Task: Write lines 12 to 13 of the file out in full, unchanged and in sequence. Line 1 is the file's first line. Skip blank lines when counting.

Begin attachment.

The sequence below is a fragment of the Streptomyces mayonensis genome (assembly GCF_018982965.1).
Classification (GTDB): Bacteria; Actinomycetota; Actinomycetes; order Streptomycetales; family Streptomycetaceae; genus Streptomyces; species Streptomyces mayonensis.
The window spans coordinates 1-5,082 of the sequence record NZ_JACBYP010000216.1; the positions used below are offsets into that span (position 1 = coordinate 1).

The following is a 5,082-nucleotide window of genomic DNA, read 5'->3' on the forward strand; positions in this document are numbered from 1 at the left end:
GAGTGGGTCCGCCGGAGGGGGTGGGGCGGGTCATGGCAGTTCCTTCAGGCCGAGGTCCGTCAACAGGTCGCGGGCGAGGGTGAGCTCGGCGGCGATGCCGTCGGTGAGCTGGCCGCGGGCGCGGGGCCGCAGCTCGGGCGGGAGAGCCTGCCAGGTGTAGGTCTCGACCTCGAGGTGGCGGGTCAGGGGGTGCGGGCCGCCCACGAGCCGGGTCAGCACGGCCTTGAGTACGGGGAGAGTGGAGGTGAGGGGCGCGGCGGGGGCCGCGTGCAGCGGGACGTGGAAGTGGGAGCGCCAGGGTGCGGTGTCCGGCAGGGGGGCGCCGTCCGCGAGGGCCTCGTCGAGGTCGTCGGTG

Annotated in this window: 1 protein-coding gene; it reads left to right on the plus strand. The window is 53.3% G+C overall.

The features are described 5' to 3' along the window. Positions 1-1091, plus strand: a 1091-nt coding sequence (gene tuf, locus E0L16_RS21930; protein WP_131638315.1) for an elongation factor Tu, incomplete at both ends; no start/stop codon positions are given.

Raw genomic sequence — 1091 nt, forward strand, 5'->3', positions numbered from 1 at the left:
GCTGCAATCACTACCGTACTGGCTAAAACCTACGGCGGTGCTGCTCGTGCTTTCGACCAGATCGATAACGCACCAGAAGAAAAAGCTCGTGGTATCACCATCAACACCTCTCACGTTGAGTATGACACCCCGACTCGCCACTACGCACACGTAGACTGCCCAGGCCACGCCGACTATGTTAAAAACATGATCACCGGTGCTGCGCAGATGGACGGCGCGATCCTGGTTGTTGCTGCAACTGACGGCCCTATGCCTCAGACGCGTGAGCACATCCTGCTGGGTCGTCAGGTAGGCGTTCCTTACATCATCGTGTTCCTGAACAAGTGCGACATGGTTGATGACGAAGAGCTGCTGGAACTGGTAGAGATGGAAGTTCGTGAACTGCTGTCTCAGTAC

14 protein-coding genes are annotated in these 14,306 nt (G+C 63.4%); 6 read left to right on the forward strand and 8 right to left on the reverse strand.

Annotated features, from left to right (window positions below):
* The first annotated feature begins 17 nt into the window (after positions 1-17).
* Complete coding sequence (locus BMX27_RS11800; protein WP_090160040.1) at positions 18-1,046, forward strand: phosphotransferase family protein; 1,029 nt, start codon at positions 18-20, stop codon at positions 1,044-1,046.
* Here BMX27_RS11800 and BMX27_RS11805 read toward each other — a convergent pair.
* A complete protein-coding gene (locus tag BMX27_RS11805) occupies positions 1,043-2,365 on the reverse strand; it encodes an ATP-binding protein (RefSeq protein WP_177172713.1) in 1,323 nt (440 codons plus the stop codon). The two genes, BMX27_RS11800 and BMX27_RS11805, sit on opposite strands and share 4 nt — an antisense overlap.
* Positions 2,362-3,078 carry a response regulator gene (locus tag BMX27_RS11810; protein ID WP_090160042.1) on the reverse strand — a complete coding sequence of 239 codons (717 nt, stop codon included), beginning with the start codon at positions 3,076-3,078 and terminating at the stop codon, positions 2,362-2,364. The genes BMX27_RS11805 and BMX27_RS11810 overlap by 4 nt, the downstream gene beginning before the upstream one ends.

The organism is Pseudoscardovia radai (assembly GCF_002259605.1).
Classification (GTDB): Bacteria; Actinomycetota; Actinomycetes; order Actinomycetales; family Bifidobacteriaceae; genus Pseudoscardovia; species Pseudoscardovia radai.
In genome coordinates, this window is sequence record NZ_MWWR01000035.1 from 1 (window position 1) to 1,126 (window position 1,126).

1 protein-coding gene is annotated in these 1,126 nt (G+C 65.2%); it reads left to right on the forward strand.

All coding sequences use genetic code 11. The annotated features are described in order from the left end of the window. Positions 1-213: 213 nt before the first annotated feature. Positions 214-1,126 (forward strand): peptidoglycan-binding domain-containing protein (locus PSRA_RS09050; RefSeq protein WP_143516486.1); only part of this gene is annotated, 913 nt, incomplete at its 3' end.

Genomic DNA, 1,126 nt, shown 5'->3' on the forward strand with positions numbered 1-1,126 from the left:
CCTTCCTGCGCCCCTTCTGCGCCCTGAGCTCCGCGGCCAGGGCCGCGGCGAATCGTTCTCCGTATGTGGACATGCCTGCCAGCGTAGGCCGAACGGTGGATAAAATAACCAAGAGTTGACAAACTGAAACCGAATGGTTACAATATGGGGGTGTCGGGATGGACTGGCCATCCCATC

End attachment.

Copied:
* The first annotated feature begins 17 nt into the window (after positions 1-17).
* Complete coding sequence (locus BMX27_RS11800; protein WP_090160040.1) at positions 18-1,046, forward strand: phosphotransferase family protein; 1,029 nt, start codon at positions 18-20, stop codon at positions 1,044-1,046.